memory address 4000h whats the h mean?

So this has been bugging me for a while.. what does the h stand for? I've googled, and i get that it designates a base 16 hexadecimal. which aren't most / everything storage related base 16 in computers? so its redundant? like a 200R resistor the R lets you know its a 200 ohm, where if it wasn't there you would assume its a 200 and be right? and its there to make newbs ask silly questions? that about right?

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This means that the number 4000 is in hexadecimal form. Hexadecimal numbers count to 16 opposed to the decimal numbers we normally use. That means we have 1 2 3 4 5 6 7 8 9 A B C D E and F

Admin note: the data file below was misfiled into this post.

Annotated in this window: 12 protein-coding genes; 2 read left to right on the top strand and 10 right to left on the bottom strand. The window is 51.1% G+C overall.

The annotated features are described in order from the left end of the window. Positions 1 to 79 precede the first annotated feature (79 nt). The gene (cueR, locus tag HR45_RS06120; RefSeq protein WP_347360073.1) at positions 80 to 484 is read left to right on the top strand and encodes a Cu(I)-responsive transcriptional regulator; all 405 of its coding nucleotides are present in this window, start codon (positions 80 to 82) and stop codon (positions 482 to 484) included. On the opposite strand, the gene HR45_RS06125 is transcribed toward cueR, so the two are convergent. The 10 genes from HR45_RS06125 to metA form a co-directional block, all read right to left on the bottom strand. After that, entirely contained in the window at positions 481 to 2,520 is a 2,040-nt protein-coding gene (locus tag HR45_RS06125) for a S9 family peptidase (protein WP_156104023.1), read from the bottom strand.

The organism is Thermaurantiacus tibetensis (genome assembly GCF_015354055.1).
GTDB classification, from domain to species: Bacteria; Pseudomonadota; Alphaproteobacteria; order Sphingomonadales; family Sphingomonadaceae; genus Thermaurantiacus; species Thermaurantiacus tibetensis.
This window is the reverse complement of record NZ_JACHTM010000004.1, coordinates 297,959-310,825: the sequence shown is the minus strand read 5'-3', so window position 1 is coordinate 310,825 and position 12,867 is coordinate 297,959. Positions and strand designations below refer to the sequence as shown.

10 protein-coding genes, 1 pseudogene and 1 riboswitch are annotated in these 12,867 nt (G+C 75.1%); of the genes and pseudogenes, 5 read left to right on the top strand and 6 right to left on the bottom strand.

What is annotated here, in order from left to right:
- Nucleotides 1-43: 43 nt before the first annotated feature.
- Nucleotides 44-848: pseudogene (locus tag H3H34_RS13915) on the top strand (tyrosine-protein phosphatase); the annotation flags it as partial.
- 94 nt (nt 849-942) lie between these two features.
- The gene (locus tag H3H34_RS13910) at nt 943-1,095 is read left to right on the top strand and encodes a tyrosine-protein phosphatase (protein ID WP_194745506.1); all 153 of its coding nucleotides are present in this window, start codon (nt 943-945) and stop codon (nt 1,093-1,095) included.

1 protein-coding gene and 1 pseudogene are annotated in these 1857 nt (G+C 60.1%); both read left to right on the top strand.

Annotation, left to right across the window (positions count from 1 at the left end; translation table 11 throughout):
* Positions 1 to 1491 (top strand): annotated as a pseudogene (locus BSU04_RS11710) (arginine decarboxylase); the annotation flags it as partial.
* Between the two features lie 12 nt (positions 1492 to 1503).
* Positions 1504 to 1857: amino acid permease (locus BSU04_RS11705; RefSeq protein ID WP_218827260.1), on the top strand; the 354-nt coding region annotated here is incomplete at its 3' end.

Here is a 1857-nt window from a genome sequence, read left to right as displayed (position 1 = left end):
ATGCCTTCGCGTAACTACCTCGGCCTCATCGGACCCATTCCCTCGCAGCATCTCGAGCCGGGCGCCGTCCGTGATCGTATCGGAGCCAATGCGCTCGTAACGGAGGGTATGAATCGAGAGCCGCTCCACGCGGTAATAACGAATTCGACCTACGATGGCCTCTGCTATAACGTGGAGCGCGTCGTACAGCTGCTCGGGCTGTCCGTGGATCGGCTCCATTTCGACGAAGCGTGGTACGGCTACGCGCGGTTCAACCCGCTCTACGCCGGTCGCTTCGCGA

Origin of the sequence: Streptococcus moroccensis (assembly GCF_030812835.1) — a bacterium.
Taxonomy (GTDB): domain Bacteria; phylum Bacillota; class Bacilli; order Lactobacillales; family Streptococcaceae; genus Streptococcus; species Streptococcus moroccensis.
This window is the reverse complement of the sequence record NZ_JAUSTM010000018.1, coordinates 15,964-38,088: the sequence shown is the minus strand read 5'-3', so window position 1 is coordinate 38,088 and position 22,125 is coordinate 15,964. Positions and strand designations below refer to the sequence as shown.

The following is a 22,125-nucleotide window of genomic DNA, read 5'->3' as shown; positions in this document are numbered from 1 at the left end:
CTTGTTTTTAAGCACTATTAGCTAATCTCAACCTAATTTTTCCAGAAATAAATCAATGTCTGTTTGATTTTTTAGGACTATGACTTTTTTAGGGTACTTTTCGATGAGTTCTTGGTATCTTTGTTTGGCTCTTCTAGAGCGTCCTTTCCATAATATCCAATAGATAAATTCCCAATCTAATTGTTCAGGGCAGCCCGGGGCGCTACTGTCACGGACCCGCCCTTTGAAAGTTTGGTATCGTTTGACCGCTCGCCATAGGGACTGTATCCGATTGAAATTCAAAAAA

In assemblers we use all kind of different ways to tell the assembler what type of number to use.

For example: \$4000, 4000h
When using binary: %01010101 or 01010101b
Decimal speaks for itself.

OddballNo3 wrote:

so its redundant? like a 200R resistor the R lets you know its a 200 ohm, where if it wasn't there you would assume its a 200 and be right?

no, 4000h = 16K = 16384 so you don't omit this 'h' from number

The h (or &h or 0x) identifier is needed to differentiate between hexadecimal and decimal values. Both hexadecimal and decimal values can be used mixed together.

For example 4000h (which is hexadecimal) and 4000 (which is decimal) are really different values(4000h is the same as decimal value 16384) so it is not redundant.